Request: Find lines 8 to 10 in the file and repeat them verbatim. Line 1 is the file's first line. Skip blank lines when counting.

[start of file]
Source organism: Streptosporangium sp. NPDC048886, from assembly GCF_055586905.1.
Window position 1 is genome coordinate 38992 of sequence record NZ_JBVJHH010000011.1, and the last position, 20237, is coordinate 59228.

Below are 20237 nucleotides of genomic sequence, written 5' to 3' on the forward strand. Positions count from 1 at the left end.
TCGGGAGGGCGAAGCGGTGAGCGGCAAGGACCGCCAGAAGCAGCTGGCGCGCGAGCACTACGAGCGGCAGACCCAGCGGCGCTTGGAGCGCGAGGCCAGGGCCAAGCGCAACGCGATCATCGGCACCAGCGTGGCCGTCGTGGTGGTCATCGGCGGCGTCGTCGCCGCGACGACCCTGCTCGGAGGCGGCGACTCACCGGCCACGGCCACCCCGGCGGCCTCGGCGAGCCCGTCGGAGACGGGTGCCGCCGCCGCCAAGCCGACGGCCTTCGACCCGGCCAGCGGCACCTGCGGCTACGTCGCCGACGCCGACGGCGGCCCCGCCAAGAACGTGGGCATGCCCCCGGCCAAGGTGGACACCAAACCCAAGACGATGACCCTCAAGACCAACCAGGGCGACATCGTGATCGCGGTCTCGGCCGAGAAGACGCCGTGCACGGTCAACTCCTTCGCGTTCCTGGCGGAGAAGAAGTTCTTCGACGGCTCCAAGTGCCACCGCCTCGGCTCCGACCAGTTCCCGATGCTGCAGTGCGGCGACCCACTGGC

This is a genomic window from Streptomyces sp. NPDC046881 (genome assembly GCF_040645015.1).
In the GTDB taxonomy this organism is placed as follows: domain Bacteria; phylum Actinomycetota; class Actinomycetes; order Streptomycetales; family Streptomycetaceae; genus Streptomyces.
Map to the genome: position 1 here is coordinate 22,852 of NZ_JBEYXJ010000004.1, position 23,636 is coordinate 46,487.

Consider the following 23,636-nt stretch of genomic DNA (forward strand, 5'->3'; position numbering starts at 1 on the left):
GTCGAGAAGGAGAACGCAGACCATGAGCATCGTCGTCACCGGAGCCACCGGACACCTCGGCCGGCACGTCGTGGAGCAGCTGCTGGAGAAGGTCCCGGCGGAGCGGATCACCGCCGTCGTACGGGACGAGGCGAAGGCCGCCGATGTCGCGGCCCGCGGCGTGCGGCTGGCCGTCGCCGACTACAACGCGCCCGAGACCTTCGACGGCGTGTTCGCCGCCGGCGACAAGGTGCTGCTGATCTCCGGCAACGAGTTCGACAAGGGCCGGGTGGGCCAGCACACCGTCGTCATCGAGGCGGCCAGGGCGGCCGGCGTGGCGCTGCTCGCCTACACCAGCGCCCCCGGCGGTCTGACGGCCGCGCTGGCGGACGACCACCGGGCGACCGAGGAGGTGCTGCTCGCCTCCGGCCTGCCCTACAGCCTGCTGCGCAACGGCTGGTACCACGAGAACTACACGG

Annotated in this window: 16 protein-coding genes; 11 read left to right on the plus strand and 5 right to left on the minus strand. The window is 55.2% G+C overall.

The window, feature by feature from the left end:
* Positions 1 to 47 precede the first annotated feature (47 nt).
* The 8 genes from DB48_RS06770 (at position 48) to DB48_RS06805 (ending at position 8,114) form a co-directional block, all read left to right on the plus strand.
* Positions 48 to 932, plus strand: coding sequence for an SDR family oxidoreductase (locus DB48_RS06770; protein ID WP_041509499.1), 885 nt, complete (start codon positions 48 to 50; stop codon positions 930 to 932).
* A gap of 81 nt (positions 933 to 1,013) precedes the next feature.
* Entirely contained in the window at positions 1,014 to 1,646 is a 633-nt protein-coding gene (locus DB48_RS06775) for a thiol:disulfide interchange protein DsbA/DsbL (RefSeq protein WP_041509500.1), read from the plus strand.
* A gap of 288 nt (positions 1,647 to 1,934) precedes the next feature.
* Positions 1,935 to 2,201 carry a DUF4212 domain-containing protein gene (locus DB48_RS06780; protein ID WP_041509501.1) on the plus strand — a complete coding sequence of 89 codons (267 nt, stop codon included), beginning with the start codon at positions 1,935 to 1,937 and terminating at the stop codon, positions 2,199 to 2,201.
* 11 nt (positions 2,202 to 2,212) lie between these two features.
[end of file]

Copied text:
Consider the following 23,636-nt stretch of genomic DNA (forward strand, 5'->3'; position numbering starts at 1 on the left):
GTCGAGAAGGAGAACGCAGACCATGAGCATCGTCGTCACCGGAGCCACCGGACACCTCGGCCGGCACGTCGTGGAGCAGCTGCTGGAGAAGGTCCCGGCGGAGCGGATCACCGCCGTCGTACGGGACGAGGCGAAGGCCGCCGATGTCGCGGCCCGCGGCGTGCGGCTGGCCGTCGCCGACTACAACGCGCCCGAGACCTTCGACGGCGTGTTCGCCGCCGGCGACAAGGTGCTGCTGATCTCCGGCAACGAGTTCGACAAGGGCCGGGTGGGCCAGCACACCGTCGTCATCGAGGCGGCCAGGGCGGCCGGCGTGGCGCTGCTCGCCTACACCAGCGCCCCCGGCGGTCTGACGGCCGCGCTGGCGGACGACCACCGGGCGACCGAGGAGGTGCTGCTCGCCTCCGGCCTGCCCTACAGCCTGCTGCGCAACGGCTGGTACCACGAGAACTACACGG

Annotated in this window: 16 protein-coding genes; 11 read left to right on the plus strand and 5 right to left on the minus strand. The window is 55.2% G+C overall.